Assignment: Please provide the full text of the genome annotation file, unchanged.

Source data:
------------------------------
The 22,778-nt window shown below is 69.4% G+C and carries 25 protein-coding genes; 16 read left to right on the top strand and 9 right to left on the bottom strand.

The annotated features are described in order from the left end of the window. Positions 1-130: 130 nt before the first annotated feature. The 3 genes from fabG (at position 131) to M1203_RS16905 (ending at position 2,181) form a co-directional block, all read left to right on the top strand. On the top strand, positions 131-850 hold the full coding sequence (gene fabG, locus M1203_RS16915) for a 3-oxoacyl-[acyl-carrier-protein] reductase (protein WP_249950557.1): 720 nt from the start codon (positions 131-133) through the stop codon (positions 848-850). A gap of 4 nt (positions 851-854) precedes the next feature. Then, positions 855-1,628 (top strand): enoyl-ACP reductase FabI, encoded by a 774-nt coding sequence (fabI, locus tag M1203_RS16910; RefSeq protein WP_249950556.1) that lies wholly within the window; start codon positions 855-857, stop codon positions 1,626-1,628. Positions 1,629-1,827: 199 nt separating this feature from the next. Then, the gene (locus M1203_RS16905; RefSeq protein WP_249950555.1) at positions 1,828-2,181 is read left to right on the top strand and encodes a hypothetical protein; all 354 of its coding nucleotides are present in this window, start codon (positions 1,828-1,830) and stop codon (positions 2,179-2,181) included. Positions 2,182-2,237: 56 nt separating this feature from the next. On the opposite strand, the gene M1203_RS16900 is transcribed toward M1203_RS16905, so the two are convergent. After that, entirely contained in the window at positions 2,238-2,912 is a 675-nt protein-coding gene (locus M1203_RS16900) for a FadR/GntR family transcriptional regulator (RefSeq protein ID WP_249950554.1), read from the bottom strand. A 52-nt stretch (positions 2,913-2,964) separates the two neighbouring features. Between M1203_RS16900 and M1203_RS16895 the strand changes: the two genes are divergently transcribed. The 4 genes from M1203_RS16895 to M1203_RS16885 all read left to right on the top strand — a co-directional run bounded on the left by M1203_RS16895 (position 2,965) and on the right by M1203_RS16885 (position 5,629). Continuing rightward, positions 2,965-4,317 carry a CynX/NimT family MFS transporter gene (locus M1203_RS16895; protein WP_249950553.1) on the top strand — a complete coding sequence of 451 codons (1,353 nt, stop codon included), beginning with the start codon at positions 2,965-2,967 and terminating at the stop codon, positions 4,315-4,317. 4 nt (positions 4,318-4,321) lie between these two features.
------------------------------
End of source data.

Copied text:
The 22,778-nt window shown below is 69.4% G+C and carries 25 protein-coding genes; 16 read left to right on the top strand and 9 right to left on the bottom strand.

The annotated features are described in order from the left end of the window. Positions 1-130: 130 nt before the first annotated feature. The 3 genes from fabG (at position 131) to M1203_RS16905 (ending at position 2,181) form a co-directional block, all read left to right on the top strand. On the top strand, positions 131-850 hold the full coding sequence (gene fabG, locus M1203_RS16915) for a 3-oxoacyl-[acyl-carrier-protein] reductase (protein WP_249950557.1): 720 nt from the start codon (positions 131-133) through the stop codon (positions 848-850). A gap of 4 nt (positions 851-854) precedes the next feature. Then, positions 855-1,628 (top strand): enoyl-ACP reductase FabI, encoded by a 774-nt coding sequence (fabI, locus tag M1203_RS16910; RefSeq protein WP_249950556.1) that lies wholly within the window; start codon positions 855-857, stop codon positions 1,626-1,628. Positions 1,629-1,827: 199 nt separating this feature from the next. Then, the gene (locus M1203_RS16905; RefSeq protein WP_249950555.1) at positions 1,828-2,181 is read left to right on the top strand and encodes a hypothetical protein; all 354 of its coding nucleotides are present in this window, start codon (positions 1,828-1,830) and stop codon (positions 2,179-2,181) included. Positions 2,182-2,237: 56 nt separating this feature from the next. On the opposite strand, the gene M1203_RS16900 is transcribed toward M1203_RS16905, so the two are convergent. After that, entirely contained in the window at positions 2,238-2,912 is a 675-nt protein-coding gene (locus M1203_RS16900) for a FadR/GntR family transcriptional regulator (RefSeq protein ID WP_249950554.1), read from the bottom strand. A 52-nt stretch (positions 2,913-2,964) separates the two neighbouring features. Between M1203_RS16900 and M1203_RS16895 the strand changes: the two genes are divergently transcribed. The 4 genes from M1203_RS16895 to M1203_RS16885 all read left to right on the top strand — a co-directional run bounded on the left by M1203_RS16895 (position 2,965) and on the right by M1203_RS16885 (position 5,629). Continuing rightward, positions 2,965-4,317 carry a CynX/NimT family MFS transporter gene (locus M1203_RS16895; protein WP_249950553.1) on the top strand — a complete coding sequence of 451 codons (1,353 nt, stop codon included), beginning with the start codon at positions 2,965-2,967 and terminating at the stop codon, positions 4,315-4,317. 4 nt (positions 4,318-4,321) lie between these two features.